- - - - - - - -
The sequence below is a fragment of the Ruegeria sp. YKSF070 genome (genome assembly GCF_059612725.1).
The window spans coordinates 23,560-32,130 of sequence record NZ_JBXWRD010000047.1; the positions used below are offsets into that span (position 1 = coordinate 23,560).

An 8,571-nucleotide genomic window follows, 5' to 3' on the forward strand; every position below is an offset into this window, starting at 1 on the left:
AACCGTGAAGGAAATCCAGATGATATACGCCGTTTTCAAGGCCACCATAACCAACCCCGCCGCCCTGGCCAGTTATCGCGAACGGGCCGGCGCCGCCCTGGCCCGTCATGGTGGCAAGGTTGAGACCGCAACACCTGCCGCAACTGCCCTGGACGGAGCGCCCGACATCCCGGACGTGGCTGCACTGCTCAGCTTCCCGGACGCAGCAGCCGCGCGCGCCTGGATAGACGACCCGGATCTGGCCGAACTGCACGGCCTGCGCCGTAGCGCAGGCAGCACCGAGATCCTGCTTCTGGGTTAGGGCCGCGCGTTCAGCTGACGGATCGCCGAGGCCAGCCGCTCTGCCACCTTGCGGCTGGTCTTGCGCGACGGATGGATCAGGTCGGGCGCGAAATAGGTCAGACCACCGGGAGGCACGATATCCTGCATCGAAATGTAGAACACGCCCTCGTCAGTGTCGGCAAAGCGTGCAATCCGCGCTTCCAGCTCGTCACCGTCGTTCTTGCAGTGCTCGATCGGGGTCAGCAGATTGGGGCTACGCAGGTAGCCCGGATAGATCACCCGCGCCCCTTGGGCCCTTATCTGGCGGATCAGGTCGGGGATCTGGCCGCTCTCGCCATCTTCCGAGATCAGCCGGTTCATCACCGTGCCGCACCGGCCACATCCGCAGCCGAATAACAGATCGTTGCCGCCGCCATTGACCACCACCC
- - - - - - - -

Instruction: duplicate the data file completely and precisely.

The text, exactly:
The sequence below is a fragment of the Ruegeria sp. YKSF070 genome (genome assembly GCF_059612725.1).
The window spans coordinates 23,560-32,130 of sequence record NZ_JBXWRD010000047.1; the positions used below are offsets into that span (position 1 = coordinate 23,560).

An 8,571-nucleotide genomic window follows, 5' to 3' on the forward strand; every position below is an offset into this window, starting at 1 on the left:
AACCGTGAAGGAAATCCAGATGATATACGCCGTTTTCAAGGCCACCATAACCAACCCCGCCGCCCTGGCCAGTTATCGCGAACGGGCCGGCGCCGCCCTGGCCCGTCATGGTGGCAAGGTTGAGACCGCAACACCTGCCGCAACTGCCCTGGACGGAGCGCCCGACATCCCGGACGTGGCTGCACTGCTCAGCTTCCCGGACGCAGCAGCCGCGCGCGCCTGGATAGACGACCCGGATCTGGCCGAACTGCACGGCCTGCGCCGTAGCGCAGGCAGCACCGAGATCCTGCTTCTGGGTTAGGGCCGCGCGTTCAGCTGACGGATCGCCGAGGCCAGCCGCTCTGCCACCTTGCGGCTGGTCTTGCGCGACGGATGGATCAGGTCGGGCGCGAAATAGGTCAGACCACCGGGAGGCACGATATCCTGCATCGAAATGTAGAACACGCCCTCGTCAGTGTCGGCAAAGCGTGCAATCCGCGCTTCCAGCTCGTCACCGTCGTTCTTGCAGTGCTCGATCGGGGTCAGCAGATTGGGGCTACGCAGGTAGCCCGGATAGATCACCCGCGCCCCTTGGGCCCTTATCTGGCGGATCAGGTCGGGGATCTGGCCGCTCTCGCCATCTTCCGAGATCAGCCGGTTCATCACCGTGCCGCACCGGCCACATCCGCAGCCGAATAACAGATCGTTGCCGCCGCCATTGACCACCACCC